Data from the Financial Conduct Authority (FCA) shows that months on from the UK’s legal ruling on business interruption (BI) claims connected to the pandemic, many major insurers have paid out on only a fraction of claims, with some reporting no payments at all.
According to data submitted by re/insurers, almost half of the 21,140 policyholders whose claims had been accepted had recieved at least an interim payment, with most data valid for around the end of February or early March 2021.
But some insurers, such as MS Amlin, had not yet accepted or paid out on a single claim related to the BI case as of February 22nd, despite having almost 4,000 claims “pending” between its MS Amlin Insurance SE and MS Amlin Underwriting Limited businesses.
Hiscox had likewise only approved 242 claims as of March 3rd despite having 4,239 claims pending, with initial payments made on 116 claims and full pay-outs made on only 24 claims, the FCA figures show.
The UK Supreme Court upheld the legal verdict on BI policies on January 15th, quashing insurers’ appeals to the High Court’s original judgement from September 2020, which ruled in favour of policyholders on a majority of key issues in the FCA’s test case.
At the time of the September ruling, the FCA’s then Interim-CEO Christopher Woolard set out a series of expectations for insurers, which included taking all reasonable steps to ensure claims were ready to be paid and settled at the earliest possible opportunity after any relevant appeals.
But now, more than six months on from the original ruling and two months on from the conclusion of appeals, many of the UK’s largest insurers are yet to make any payments on policies they are legally required to honour.
With policyholders having endured a full year of disruption due to lockdown restrictions, this delay will likely be fatal for many desperate businesses, and countless others have already been forced to close over the course of the pandemic.
Many commentators have also expressed concerns that the re/insurance industry’s attitude to the crisis and its sluggish response to meet contractual obligations could cause irreparable damage to its reputation in the long run.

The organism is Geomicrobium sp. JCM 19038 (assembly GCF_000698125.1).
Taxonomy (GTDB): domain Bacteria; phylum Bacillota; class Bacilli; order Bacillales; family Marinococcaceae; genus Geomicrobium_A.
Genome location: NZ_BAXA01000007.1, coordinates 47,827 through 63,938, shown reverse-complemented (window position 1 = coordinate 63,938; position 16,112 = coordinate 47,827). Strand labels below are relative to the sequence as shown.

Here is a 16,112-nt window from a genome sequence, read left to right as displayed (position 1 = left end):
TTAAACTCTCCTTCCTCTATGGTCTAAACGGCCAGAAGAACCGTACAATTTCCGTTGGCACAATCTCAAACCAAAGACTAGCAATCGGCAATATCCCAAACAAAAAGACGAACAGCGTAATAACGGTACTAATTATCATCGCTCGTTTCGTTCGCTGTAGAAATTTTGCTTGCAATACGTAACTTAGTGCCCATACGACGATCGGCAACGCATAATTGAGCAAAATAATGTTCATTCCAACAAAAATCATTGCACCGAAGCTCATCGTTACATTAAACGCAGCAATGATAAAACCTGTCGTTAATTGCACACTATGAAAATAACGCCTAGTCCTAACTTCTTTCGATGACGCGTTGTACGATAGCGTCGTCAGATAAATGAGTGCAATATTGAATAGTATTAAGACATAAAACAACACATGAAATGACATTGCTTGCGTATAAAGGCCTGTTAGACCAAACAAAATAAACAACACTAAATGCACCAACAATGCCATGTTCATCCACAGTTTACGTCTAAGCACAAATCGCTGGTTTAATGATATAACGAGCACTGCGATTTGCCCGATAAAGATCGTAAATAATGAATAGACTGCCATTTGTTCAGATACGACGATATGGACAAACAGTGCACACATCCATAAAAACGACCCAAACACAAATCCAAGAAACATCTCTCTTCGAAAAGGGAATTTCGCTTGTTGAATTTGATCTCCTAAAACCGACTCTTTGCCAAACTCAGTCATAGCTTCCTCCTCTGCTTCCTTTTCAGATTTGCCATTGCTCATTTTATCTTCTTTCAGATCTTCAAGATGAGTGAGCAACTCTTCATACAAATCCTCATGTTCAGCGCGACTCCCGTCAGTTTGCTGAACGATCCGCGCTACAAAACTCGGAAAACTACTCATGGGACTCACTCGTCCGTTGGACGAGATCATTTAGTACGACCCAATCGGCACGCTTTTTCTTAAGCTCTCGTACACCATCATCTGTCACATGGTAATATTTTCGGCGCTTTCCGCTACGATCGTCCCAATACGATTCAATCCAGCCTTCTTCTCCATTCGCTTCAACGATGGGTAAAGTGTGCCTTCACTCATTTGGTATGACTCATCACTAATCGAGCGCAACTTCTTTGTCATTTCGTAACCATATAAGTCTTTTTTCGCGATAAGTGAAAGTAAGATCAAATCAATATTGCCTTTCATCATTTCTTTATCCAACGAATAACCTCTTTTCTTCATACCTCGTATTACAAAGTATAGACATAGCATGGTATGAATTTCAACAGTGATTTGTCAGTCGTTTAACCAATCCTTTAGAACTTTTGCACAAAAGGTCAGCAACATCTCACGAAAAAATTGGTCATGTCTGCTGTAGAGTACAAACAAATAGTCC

Willis Towers Watson (WTW) said as early as May last year that the pandemic would be a “reputational moment” for the industry, a point that was reflected in Hiscox’s admission that “brand damage” had been a factor in its $268.5 million loss for 2020.
Similarly, Aviva CEO Amanda Blanc has acknowledged it will take “some time” to rebuild trust in the industry, while Markel Co-CEO Richie Whitt has warned that “most people are going to remember the losses we don’t believe we should have to pay,” rather than the many billions that will be paid out on COVID claims.
Hiscox in particular has been the target of public ire via the Hiscox Action Group, a collection of almost 400 businesses that has taken legal action against the insurer, represented by law firm Mishcon de Reya.
The insurer’s standing will not be aided by the recent FCA data, which shows that, on average, only about three claims per day were paid in the seven weeks following the Supreme Court ruling.
Although some of these claims are reportedly worth up to £100,000, Hiscox Action Group leader Mark Killick told the BBC that in at least 24 cases Hiscox had agreed the claim was covered but decided the value of the claim was £0.
It’s worth noting that most of the insurers that have submitted data to the FCA are some way into the process of settling their BI claims following the court ruling, but critics might say it is telling that some of the largest insurers with the most resources at their disposal are lagging well behind their peers.
For instance, in addition to MS Amlin and Hiscox, Canopius had offered no payments on its 1,333 accepted claims as of February 23rd, while HDI’s data likewise showed zero payments on some 600 claims between its businesses.
Meanwhile, QIC had paid out on just three of nearly 700 claims that were either pending or accepted at February 18th, and QBE and RSA had each made around 100 full payments on more than 2,000 pending or accepted claims as of March 1st.
It appears that a number of large insurers did not provide any information to the FCA for this data call, which will do little to allay the regulator’s concerns about lack of transparency when it comes to claims interactions.
In its defence, Hiscox argued that these “are complicated claims that require comprehensive financial information and discussions with customers in order to settle them fairly.”
But insurers will have been sitting on a large number of the claims in question for many months now while the legal dispute has played out, which suggests this explanation will garner little sympathy from policyholders, or from the wider public.
It’s also worth putting the FCA’s headline figures of £472 million paid on 10,207 policies in context with earlier estimates surrounding the BI test case, which calculated that the ruling would affect 370,000 small businesses and between £3.7 million and £7.4 billion of claims.